The results generated in this paper expose several concerns about turtle conservation biology in Mexico (and probably in other lineages). First, there is a lack of correspondence between Red List and NOM-059 status; both lists should be concordant if the conservation policies followed by the Federal Government are to be in accord with international agreements and the conservation strategies and public policies on threatened species. The discrepancy of the conservation status between lists seriously complicates and limits conservation efforts (Soulé & Orians, 2001). Examples from trees (FAO, 2006), polar bears (Hutchings & Festa-Bianchet, 2009), birds (Harris et al., 2012), and current studies on turtles from Colombia (Forero-Medina, Páez, Garcés-Restrepo, Carr, & Giraldo, in press) document a generalized problem. Actually, the under recognition percentage between lists we found (56%) are quite similar to other animals in similar studies (Harris et al., 2012). Second, the lack of a herpetological specialist group in Mexico that collaborates with the Federal Government (or any other government level) on conservation issues contrasts with the regular practice of other countries and governments, in which specialist groups, policy makers, stakeholders, land owners, and civil society work collaboratively together to solve conservation issues (Primack, 2012). Due to the size, high biodiversity, and sociocultural complexity of Mexico, it is reasonable that Conabio, Semarnat, Profepa, INECC, and other government agencies do not have a comprehensive and trained staff to deal with all the conservation problems; however, this is not acceptable in the supposed 11th economy of the world. Third, so far there are no quantitative results derived from the public policies on the conservation of non-marine turtles in Mexico. The only data lie in the slight change in the number of species included in the list and the number of species that changed to threatened or in extinction risk from 1994 to 2010. This indicates that a strategy for conservation of freshwater turtles and tortoises is nonexistent or has never been conceived. Compared with other vertebrates such as crocodiles, sea turtles, raptors, parrots, and mammals, freshwater turtles and tortoises have been ignored by conservation efforts in Mexico (Conabio, 2008).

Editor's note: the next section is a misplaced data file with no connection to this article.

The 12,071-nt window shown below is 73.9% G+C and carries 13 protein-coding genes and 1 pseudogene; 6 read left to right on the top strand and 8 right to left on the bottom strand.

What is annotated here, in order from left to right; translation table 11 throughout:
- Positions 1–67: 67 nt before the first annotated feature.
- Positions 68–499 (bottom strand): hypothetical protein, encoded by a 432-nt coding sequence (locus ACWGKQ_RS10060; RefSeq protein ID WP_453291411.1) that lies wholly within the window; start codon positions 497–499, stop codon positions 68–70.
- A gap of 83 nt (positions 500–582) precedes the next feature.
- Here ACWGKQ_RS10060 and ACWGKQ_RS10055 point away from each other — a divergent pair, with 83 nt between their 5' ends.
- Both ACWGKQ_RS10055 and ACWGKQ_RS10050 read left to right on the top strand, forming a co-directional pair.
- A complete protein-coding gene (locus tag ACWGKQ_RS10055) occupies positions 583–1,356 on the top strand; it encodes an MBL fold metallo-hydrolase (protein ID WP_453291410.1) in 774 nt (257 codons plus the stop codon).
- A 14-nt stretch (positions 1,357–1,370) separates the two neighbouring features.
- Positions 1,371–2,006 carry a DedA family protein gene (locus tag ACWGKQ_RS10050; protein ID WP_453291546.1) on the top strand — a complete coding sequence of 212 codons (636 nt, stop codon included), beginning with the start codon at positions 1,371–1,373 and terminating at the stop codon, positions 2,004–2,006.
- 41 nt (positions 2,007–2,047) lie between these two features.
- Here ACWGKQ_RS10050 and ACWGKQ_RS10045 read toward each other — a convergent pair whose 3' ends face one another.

The conservation of non-marine turtles in Mexico should be carefully revised and revisited. A main goal should be to improve the congruence between the threatened categories of international and local lists, in order to meet obligations to focus research, funds, budgets, and other political efforts toward generating a benchmark of protection for such a diverse group of reptiles in the country. Since the Red List is not a regulatory apparatus, local lists such NOM-059 should be strengthened (empowered) to become a comprehensive, systematic assessment that could interact with its counterparts, such as the Endangered Species Act in the case of the shared fauna between Mexico and the U. S., however listing imperiled species should be used as a conservation tool and not only to document environmental degradation. One bit of good news is that at least 64% of the taxa occur in protected land, which includes federal, state, and municipal nature reserves.

Acknowledgments

Funding for this project was granted by Programa del Mejoramiento del Profesorado (SEP-Promep PROMEP/103.5/12/4367) and the Vicerrectoría de Estudios de Posgrado of the Benémerita Universidad Autónoma de Puebla (VIEP-BUAP VIEP-2014-155). We want to thank John Legler and Richard Vogt for inviting us to the Symposium on Mexican Turtles at the 11th Turtle Survival Alliance (TSA) meeting, at which the original ideas for this paper were presented and discussed in an early stage. TSA generously support RMR with a travel grant to present preliminary results. Griselda Jorge Lara helped with species distribution analysis. We want to thank Michael T. Jones for his stimulating comments on early drafts and to John L. Carr for comments on an advanced draft. Several anonymous reviewers made relevant comments on early versions of this manuscript. Finally, we thank J. Rogelio Cedeño Vázquez for the follow-up during the editorial process.

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1Peer Review under the responsibility of Universidad Nacional Autónoma de México.

Received: April 15, 2015; Accepted: August 19, 2015

Corresponding author at.rodrigo.macip@correo.buap.mx